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Making a Green Bowl ‘The Emerald Path’

Fused Glass Platter

This tutorial for making an emerald green, black and white fused glass bowl uses a fused glass part sheet that I posted about earlier. The black and white part sheet was just crying out to be used.

After a bit of contemplation, no, not about my navel, about the design, I came up with a nice simple approach.

As usual, all the glass I use is Bullseye 90 COE, and the kiln shelf separator is Bullseye Thinfire paper. When fire polishing I use boron nitride spray on the shelves.

Design for You First

Fused glass platter layup

So, about the design. As I’m a fan of keeping things simple, though life doesn’t always cooperate with that, I opted for another simple design. The design would encompass a simple layup of transparent green side bars along with a main central feature from the part sheet.

The choice of emerald green resonated with me at the time, mainly because Ann and I were talking about a particular piece of jewellery she was considering making. Transparent glass, rather than opal, would further enhance the emerald theme.

Assembly of the Piece

Fused Glass Layup

For a border between the feature and the green sides I chose a light opal green with black strips for some visual separation. The overall dimension of the platter is 260 mm x 195 mm.

In these photos you can’t see the central feature because in the first firing the piece is upside down. The feature is therefore face down. The reason I fired it upside down is so the lines between each colour will stay nice and straight. Lines on the top surface often have a slight wobble after firing, simply due to the movement of the glass as it melts and fuses.

Full Fused Platter

The central feature is a piece of the part sheet and it was about 6 mm thick, so that is one piece. This was cut using my diamond saw and the sides ground on my flat lap to make them parallel and square.

Look closely and you can see the green sides consist of one layer of the transparent green with the second layer being clear. This is to help lighten the green. Two layers of green would result in a darker green then I wanted.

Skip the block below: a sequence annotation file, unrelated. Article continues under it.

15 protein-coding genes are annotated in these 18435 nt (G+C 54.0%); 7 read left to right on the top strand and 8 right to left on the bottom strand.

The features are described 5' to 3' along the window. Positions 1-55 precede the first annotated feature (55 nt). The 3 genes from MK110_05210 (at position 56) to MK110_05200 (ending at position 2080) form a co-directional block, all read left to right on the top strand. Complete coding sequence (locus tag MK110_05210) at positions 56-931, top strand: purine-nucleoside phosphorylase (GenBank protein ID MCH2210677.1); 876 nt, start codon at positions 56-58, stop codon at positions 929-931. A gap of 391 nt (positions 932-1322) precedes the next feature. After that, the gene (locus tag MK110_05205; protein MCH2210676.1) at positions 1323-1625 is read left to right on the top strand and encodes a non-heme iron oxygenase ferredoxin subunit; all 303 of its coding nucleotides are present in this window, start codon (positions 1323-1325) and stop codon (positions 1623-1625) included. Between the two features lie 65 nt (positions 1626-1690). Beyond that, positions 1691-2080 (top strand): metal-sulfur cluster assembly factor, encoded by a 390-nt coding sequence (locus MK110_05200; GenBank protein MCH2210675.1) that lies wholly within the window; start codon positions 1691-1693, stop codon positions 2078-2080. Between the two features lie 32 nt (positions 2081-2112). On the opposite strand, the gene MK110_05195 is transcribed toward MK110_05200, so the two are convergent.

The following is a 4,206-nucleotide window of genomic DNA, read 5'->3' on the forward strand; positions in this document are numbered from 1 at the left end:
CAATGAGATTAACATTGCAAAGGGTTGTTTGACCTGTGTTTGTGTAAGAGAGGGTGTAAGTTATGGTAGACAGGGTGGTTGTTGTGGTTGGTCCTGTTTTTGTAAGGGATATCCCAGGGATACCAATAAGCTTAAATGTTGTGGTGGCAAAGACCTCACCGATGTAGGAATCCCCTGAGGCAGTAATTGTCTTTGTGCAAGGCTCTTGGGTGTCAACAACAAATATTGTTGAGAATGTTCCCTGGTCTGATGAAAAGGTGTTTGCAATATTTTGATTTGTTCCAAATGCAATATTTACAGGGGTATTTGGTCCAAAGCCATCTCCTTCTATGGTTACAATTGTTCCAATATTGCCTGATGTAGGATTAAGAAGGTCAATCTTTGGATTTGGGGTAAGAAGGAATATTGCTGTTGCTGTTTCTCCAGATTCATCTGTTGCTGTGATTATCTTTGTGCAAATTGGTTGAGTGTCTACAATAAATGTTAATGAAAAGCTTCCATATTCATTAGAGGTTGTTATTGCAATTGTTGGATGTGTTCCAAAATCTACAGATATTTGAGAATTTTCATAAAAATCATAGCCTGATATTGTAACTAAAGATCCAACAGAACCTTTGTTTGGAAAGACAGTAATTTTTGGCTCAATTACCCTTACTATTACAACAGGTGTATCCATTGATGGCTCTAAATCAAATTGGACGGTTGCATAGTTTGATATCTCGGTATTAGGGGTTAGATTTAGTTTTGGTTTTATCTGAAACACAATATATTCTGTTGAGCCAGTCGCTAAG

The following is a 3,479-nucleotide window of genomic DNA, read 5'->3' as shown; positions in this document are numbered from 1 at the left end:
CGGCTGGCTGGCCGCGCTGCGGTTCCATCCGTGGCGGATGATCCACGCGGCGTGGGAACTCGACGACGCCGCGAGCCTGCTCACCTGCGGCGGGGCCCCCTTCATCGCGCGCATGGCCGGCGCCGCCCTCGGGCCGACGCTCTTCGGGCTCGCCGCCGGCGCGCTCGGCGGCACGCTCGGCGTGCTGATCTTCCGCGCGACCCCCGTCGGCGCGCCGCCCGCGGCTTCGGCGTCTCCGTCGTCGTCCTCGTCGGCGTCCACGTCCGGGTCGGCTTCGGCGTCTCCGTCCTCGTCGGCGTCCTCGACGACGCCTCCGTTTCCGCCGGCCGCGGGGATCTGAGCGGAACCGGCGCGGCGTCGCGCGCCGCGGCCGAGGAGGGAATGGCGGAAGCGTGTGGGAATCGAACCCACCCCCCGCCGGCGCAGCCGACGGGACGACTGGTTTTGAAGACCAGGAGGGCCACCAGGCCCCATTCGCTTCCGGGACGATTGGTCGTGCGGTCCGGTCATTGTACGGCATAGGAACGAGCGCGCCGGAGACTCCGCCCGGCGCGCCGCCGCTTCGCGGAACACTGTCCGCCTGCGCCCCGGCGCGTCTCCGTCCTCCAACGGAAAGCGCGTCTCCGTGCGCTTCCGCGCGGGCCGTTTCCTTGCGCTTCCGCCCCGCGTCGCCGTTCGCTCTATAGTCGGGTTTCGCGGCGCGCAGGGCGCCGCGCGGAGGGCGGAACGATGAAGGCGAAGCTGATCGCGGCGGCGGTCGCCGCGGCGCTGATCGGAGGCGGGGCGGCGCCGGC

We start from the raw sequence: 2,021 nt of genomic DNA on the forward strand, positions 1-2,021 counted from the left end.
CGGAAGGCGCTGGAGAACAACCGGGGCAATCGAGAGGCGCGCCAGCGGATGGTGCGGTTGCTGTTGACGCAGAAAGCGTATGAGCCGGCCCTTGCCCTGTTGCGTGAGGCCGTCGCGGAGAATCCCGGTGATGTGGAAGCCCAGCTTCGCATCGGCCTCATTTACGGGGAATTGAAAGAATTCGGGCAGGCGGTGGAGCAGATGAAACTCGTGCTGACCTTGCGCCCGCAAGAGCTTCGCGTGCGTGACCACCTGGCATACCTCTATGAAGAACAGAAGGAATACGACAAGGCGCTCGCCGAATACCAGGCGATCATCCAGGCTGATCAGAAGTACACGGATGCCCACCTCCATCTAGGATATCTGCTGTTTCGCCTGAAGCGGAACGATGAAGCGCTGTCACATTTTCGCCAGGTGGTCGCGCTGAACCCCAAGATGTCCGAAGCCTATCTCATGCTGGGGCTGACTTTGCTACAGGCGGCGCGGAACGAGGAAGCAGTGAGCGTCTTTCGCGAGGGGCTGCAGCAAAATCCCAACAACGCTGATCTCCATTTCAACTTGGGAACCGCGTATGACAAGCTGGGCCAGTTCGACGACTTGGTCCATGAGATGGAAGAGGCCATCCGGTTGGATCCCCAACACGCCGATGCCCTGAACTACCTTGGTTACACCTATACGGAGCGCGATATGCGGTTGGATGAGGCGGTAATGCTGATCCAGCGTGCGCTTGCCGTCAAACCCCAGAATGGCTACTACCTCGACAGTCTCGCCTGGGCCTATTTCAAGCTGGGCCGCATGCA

Fusing the Piece

This was then full fused to combine all pieces. The firing schedule I used, for my kiln, is blow.

Full Fused Platter

You can see in the photos that the lines on the top did end up a bit wobbly, just as I expected. What would have contributed to this was the fact the strips and the feature were not all perfectly sized to match, and then of course you get some movement as the glass finds a uniform thickness.

However, no need to panic as when you turn the piece over you can see the lines are all nice and straight. You can now see the feature piece I used.

Coldworking

The next thing was to cold work the edges to make them all uniform and neat. This was done on my large diamond flat lap. Instead of a square edge I wanted a rolled edge on the finished piece. To achieve this I ground the edges with a roll, as shown in the photo.

Cold Worked Platter

I did sand blast the entire piece to ensure the fire polish resulted in a nice polish all over. I find I usually get some hazing somewhere, so as a rule I sand blast pieces like this before fire polishing.

You can achieve something similar with hand diamond pads, but you will need patience. If at all possible, look into getting a sand blaster, especially if you intend to make a lot of pieces.

Of course, you may be fortunate and get no devit, but I rarely have a first fuse piece come out without some devit and at lest minor hazing. Especially on transparent glass.

Fire Polish and Slump

So this was then back into the kiln for a fire polish. The firing schedule is below.

Glass Fusing Mold

Once out of the kiln the only thing left to do was slump it into a mould. The mould chosen is one of my favourite. A simple Japanese style mould.

It’s a square mould, but the piece is a rectangle. That’s no problem as you can use your moulds in many ways. I have fused triangular pieces in a square mould and they look amazing.

Don’t be afraid to try new things with moulds that may not seems obvious.

Summary

Well, I don’t know what you think, but I love this piece. Under good lighting the emerald green make this a fantastic display piece. It gets many comments from visitors.

The contrast between the Emerald green and the black and white centre feature makes the piece a joy to look at and inspect.

I don’t have a lot of comments regards potential issues with this piece. Mainly, remember to fuse it face down first to keep those lines straight. Any questions, please ask in the comments below or through our Ask a Question form.

Fused Glass Platter

Firing Schedule

Please be aware that all kilns fire differently and this schedule may not produce the same results in your kiln.

Full Fuse – The Emerald Path Platter

SegmentRate ºC (ºF) /hrTarget ºC F)Hold (mns)
1. Release200 (392)535 (995)30
2. Bubble200 (392)675 (1247)15
4. ProcessFull805 (1481)10
5. AnnealFull482 (900)90
6. Cool83 (181)370 (707)0

Fire Polish – The Emerald Path Platter

SegmentRate ºC (ºF) /hrTarget ºC F)Hold (mns)
1. Release222 (432)535 (995)30
2. Process333 (631)720 (1328)15
2. AnnealFull482 (900)90
3. Cool83 (181)375 (707)0

Slump – The Emerald Path Platter

SegmentRate ºC (ºF) /hrTarget ºC F)Hold (mns)
1. Process167 (333)630 (1166)0
2. AnnealFull482 (900)90
3. Cool56 (133)375 (707)30

2 thoughts on “Making a Green Bowl ‘The Emerald Path’

  1. Thank you for sharing hopefully I’ll get to try this someday.

    1. Hi Jeri. All the best when you do. It’s great trying new things. I always get a kick out of seeing the result, even when it’s not as expected sometimes. In fact, sometimes the unexpected result is the motivation for something new.

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